What I love most about this picture taken from atop Puerto Rico's Castillo de San Felipe del Morro... The stormy skies and the white water of salty waves crashing on the brown beaches, beyond. It is a picture that captures the tumultuous weather of the day, but speaks to the tumultuous history of San Juan and Puerto Rico.
475 Years of History
Discovered by Columbus, the Genoan explorer sailed into what he called Puerto Rico (Rich Port) harbor in 1493. Naming the entire island San Juan, and claiming it for Spain, eventually the names of the city and the island became reversed. After too much rum, I suppose...
What started out as a small fort at the mouth of the harbor eventually became a six level castle, or fortress, to ward off pirates and the other colonial powers of the period. Although Puerto Rico saw attempts at invasion from both the English and the Dutch, Spain held fast to the island until it was surrendered to the United States at the conclusion of the Spanish-American War in 1898.
A Protective View
El Morro, as the castle is commonly referred to, is established on the absolute far tip of San Juan. It commands an imposing view not only of the sea, but of the entrance to the harbor. San Juan harbor is naturally deep, making easy the coming and goings of cargo and war ships of every size. The harbor is also well protected, with San Juan itself offering a natural barrier for the harbor from the open sea.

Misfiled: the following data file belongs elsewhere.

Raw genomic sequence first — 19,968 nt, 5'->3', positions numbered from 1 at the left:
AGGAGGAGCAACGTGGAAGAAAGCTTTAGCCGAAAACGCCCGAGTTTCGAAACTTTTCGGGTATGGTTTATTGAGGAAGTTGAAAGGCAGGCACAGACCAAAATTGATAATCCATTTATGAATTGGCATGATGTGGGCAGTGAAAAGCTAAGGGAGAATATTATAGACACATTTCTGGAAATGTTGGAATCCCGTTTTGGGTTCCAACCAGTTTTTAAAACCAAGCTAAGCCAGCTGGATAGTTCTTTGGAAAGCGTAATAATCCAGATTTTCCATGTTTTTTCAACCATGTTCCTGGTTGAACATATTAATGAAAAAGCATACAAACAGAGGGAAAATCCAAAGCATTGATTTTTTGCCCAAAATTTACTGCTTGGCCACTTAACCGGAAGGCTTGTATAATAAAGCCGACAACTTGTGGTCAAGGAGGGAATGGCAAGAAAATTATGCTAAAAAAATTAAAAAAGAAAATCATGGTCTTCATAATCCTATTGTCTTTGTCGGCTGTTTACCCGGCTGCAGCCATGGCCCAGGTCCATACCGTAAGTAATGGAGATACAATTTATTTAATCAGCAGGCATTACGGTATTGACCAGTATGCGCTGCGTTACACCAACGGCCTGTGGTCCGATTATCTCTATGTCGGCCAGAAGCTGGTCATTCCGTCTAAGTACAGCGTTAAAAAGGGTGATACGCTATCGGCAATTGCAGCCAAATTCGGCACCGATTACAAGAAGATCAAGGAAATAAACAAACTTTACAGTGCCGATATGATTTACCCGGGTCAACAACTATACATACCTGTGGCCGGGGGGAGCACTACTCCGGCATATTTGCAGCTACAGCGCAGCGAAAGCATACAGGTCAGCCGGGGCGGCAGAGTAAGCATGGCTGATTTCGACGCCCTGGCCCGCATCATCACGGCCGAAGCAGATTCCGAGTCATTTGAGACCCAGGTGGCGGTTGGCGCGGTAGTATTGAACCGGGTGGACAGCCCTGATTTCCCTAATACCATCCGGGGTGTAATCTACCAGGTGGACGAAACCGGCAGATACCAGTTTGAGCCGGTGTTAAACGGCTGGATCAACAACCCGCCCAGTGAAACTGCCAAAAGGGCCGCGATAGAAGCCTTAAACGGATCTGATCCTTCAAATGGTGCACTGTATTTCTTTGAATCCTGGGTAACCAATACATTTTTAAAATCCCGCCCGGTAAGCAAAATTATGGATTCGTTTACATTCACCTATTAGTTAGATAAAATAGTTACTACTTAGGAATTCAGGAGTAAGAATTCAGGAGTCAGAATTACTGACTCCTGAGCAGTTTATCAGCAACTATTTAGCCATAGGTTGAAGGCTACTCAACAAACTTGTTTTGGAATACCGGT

When I snapped this shot of the three flags, I was yet unaware of the history of the third standard: a white flag with two jagged, crossing red strips. The first two are the flags of the United States and the Commonwealth of Puerto Rico.
The third flag is the Cross of Burgundy. A Spanish flag, this pennant was the standard of the military regiment that guarded San Juan. The flag flies today at Castillo de San Felipe del Morro in honor of those who stood watch over her ramparts at the dawn of Colonialization, and the height of Spanish power.
I adore the fact that this banner continues to fly over this rocky fortress, nearly five centuries after it's establishment. Let her continue to wave over that blue visage, the sea, as it has done since Columbus first sailed into this Rich Port of San Juan.